Driverless cars are on the way. Even if a world in which no one ever needs to drive a car again isn’t quite round the corner, the rapid evolution of autonomous vehicles may mean we should still expect significant technological disruption within the next 10 years, especially in industries which rely on automobiles today.
These changes could have a huge impact on the way many businesses operate, on the broader economy and, critically, on the role millions of people have within it (pdf). Although driverless cars are still at a nascent stage of evolution, their advent may cause many jobs to change or disappear entirely in the next 20-30 years – from taxi drivers to truck drivers, from auto-retailers to agricultural workers.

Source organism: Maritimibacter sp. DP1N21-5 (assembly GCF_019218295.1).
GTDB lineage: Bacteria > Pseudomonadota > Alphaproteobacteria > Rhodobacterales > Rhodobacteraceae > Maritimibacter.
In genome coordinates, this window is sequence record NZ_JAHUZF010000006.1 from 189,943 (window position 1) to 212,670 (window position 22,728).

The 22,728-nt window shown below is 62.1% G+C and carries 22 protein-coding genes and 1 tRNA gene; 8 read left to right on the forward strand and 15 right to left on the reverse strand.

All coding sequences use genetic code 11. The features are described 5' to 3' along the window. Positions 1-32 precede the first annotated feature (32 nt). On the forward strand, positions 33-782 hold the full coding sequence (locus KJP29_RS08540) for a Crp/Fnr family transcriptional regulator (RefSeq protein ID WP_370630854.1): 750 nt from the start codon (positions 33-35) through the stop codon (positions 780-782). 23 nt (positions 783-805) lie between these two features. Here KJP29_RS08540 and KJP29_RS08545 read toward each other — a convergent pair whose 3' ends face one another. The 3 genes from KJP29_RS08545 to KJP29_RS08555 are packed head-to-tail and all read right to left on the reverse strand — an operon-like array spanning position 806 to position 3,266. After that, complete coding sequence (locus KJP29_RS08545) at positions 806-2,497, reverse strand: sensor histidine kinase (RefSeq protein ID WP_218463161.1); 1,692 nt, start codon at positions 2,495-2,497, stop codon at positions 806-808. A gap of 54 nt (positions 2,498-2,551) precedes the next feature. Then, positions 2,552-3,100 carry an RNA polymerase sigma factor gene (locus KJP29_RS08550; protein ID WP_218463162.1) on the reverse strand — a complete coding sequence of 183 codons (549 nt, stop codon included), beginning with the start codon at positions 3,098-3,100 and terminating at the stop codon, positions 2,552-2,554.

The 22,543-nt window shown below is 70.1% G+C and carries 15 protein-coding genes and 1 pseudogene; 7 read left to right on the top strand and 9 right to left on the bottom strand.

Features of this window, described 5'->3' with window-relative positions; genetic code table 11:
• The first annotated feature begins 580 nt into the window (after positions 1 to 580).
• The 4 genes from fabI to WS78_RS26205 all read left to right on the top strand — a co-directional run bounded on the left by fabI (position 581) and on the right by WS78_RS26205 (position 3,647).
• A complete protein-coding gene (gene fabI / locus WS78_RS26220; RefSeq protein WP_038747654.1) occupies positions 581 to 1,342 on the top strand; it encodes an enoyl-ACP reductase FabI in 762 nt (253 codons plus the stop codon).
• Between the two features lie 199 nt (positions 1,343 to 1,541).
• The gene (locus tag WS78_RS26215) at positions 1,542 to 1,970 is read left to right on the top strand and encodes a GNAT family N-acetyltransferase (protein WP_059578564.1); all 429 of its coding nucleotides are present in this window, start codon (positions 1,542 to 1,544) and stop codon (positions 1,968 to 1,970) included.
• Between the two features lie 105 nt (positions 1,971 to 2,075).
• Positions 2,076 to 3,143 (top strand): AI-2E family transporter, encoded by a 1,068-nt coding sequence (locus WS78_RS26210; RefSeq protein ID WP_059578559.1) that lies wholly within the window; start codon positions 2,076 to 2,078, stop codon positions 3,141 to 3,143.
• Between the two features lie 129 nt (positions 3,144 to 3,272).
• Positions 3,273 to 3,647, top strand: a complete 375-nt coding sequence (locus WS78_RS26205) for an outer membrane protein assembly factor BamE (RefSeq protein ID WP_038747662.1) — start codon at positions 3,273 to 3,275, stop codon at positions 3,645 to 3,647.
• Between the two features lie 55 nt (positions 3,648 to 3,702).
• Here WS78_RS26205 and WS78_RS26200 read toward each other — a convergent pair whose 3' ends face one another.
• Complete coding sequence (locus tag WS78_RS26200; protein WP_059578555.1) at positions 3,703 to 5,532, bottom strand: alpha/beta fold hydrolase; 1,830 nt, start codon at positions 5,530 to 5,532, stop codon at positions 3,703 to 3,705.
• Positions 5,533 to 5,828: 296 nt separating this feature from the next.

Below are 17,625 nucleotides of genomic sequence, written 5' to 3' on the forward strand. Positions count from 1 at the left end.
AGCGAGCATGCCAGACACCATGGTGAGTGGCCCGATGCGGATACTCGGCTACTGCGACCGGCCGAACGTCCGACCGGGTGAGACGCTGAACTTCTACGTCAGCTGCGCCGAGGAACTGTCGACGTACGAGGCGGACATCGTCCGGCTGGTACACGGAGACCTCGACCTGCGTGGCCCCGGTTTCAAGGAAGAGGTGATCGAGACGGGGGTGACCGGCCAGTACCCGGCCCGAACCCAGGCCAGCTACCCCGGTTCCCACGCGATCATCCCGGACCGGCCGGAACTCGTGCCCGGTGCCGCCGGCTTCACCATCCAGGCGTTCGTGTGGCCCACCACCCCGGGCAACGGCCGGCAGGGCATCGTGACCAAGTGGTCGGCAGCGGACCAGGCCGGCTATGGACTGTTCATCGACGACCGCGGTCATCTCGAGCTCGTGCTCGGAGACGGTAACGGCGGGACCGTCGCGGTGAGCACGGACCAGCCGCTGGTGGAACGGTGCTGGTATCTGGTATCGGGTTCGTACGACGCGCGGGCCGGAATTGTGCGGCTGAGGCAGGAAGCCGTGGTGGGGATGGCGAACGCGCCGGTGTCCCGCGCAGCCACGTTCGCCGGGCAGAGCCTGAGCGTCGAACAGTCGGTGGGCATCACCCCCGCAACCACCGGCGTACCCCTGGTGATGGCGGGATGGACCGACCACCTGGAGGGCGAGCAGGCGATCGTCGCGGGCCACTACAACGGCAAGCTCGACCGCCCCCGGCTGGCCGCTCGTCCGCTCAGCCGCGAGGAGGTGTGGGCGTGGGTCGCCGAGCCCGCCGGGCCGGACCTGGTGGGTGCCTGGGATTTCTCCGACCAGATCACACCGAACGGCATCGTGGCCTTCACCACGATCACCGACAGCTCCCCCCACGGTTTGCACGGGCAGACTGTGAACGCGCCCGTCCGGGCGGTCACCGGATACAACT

Take the trucking industry. The positive impact of AV (autonomous vehicle) technology means increased fleet efficiency, a huge saving in labor costs, and potential savings to pass on to consumers. But there are currently some 3.5 million people employed as truck drivers in the US alone. So the negative may mean vast numbers out of work as driverless trucks become the norm.
And it’s not just the drivers. Consider the local economies that working drivers support.
The same scenario can be applied to any number of sectors. We’ve already seen significant disruption in the taxi industry from companies like Uber and Lyft. Now imagine all of those cars being automated, and the impact on drivers around the world. In fact, the entire car ownership model is under threat, and with it, the wide range of jobs it currently supports: everything from repairs to parking, from financing to insurance.
This technology is going to bring new challenges. Firms which buy company cars or trucks will want to upgrade to driverless vehicles. Some may avoid purchasing vehicles for their fleets and choose leasing or paying for on-demand subscription services instead. Those which rely on driving, such as taxi and haulage, will have to consider the implications of a seismic transition.